If you have a biblical view of sin, you will have a right view of yourself. Isaiah cried out “Woe is me!” (Isa. 6:4) or the publican who pleased, “God, be merciful to me, a sinner!” (Luke 18:13), those who recognize their sinfulness before a holy God realize how wretched and unimportant they really are. With this in mind, the apostle Paul commands his readers not to think more highly of themselves than they ought to think (Romans 12:3). Instead following the example of Christ they should regard others with “humility,” putting the wishes of their neighbor above their own (Phil 2:3-4). Past success and achievements are deemed as worthless compared to knowing and serving the Savior (Phil 3:7-8).
For the Christian, self-esteem is replaced with self-denial. After all, “we “have been crucified with Christ,” meaning that we no longer live, but rather Christ lives in us (Gal 2:20). The Lord Himself instructs us along these lines saying: “If anyone would come after me let him deny himself and take up his cross and follow me. For whoever would save his life will lose it, but whoever loses his life for my sake and the gospel’s will save it” (Mark 8:34-35). Clearly, then this attitude of self-denial is intimately tied to the gospel, since we can do nothing, in and of ourselves, to earn salvation (Eph. 2:8-9). In embracing Christ’s work on our behalf, we abandon any form of self-sufficiency, choosing instead to thank God that He has chosen us- the weak, the foolish and the unimportant (1 Cor 1:26-29).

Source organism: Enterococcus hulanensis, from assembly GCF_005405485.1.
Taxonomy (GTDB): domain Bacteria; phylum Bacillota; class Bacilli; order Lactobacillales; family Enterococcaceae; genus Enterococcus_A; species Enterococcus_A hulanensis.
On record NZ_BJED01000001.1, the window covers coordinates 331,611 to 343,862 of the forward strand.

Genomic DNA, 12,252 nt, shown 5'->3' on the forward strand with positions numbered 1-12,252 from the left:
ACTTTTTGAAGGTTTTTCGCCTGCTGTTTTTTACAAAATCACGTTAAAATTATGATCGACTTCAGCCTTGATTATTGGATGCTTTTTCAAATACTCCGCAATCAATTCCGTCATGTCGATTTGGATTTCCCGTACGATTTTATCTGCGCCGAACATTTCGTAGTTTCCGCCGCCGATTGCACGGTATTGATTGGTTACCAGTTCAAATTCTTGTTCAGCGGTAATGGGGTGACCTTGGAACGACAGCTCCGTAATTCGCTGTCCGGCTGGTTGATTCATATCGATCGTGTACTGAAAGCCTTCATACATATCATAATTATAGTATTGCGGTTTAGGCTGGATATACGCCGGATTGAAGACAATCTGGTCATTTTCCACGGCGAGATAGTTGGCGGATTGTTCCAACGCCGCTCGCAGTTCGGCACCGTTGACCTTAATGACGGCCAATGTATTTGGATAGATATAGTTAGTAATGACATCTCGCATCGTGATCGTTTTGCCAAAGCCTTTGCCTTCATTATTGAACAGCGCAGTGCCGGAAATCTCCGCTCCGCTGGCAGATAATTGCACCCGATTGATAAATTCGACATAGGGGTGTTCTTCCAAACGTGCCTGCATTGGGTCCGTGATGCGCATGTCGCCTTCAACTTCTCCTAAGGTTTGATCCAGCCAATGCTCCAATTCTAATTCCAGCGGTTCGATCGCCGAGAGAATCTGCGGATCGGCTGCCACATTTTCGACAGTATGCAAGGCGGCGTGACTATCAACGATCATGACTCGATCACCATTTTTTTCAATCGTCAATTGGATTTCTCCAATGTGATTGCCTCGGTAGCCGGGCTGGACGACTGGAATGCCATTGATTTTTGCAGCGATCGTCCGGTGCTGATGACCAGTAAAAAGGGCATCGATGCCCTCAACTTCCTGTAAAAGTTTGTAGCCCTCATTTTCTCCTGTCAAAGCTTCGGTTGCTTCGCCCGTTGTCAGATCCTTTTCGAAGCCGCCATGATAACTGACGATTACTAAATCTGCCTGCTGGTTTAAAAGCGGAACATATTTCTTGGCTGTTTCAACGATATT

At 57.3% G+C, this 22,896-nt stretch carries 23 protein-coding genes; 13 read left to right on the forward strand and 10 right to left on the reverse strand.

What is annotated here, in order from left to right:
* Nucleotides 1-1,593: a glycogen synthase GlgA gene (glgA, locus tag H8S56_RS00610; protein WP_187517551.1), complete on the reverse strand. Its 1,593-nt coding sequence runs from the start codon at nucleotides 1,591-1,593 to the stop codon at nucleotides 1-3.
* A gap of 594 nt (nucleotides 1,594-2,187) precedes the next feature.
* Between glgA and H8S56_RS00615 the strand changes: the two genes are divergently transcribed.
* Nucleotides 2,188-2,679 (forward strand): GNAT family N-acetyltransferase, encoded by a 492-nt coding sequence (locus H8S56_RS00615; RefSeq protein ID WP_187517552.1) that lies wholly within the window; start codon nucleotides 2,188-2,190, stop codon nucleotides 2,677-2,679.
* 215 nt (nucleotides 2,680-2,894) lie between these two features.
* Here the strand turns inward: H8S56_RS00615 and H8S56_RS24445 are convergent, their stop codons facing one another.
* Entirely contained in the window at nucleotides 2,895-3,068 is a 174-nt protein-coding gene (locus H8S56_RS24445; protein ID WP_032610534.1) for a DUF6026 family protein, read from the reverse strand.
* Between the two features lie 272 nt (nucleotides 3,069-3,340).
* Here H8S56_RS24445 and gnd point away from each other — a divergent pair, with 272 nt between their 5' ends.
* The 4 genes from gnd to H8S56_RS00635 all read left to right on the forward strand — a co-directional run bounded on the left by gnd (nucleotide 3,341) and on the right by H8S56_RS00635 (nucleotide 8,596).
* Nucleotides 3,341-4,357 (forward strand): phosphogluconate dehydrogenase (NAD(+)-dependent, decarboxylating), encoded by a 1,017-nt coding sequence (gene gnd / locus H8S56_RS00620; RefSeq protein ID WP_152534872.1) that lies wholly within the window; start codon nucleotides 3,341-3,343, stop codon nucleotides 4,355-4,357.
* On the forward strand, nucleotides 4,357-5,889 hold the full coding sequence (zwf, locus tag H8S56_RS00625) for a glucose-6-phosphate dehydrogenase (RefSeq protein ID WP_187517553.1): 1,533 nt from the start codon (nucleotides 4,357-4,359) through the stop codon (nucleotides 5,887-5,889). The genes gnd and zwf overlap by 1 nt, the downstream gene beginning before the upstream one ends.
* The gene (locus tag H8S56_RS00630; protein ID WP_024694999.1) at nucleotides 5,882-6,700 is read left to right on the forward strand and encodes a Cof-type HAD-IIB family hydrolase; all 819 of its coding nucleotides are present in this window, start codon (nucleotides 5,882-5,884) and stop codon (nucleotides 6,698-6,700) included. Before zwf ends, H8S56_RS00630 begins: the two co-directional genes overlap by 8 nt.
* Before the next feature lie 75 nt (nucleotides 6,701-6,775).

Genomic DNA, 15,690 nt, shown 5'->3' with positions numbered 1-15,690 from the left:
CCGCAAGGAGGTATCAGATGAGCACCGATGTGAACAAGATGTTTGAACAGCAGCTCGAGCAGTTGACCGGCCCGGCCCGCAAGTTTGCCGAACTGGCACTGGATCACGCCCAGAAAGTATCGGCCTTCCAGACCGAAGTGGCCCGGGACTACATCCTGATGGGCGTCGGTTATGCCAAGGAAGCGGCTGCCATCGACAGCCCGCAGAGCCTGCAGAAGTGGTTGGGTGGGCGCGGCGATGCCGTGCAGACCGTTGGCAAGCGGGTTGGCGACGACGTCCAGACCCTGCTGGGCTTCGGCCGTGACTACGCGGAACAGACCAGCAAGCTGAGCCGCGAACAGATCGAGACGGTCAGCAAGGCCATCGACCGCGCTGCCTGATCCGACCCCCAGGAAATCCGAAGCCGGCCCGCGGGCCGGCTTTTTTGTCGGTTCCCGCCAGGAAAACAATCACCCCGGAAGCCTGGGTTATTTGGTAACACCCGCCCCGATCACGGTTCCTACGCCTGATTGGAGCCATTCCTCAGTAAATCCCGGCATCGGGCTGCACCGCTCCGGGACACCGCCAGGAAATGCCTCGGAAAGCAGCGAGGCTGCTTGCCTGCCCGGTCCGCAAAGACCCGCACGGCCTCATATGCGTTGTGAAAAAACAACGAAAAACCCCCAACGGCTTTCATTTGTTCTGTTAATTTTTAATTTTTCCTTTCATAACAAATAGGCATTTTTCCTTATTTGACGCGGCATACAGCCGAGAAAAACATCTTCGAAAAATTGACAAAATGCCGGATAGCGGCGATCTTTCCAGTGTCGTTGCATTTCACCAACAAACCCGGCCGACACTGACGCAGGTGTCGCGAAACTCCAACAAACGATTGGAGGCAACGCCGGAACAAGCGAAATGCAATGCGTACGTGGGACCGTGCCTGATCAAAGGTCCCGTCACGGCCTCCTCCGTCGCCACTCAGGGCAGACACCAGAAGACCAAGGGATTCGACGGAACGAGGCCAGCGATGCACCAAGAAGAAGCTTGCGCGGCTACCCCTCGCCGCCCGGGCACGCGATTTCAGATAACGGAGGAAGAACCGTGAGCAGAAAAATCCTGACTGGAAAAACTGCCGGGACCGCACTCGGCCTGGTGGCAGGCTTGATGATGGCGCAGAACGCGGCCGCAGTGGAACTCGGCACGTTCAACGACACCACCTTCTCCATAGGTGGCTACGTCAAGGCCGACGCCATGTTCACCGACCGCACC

In an age where self-esteem and self-promotion are prevalent it’s not surprising to find many in the church who have embraced their own self-worth. This problem is only compounded by the fact that sin is emphasized, leading many pew-sitters to overestimate their own inherent goodness. God’s holiness, of course, is also overlooked, resulting in Christians who have a high view of themselves and a low view of their Creator. The messages they hear and the books they read are evaluated by their own man-made standards- in terms of felt needs and innovative programs. Because of their diminished reverence for God, they do not look to Him for His approval. As a result they fail to cultivate true discernment in their lives.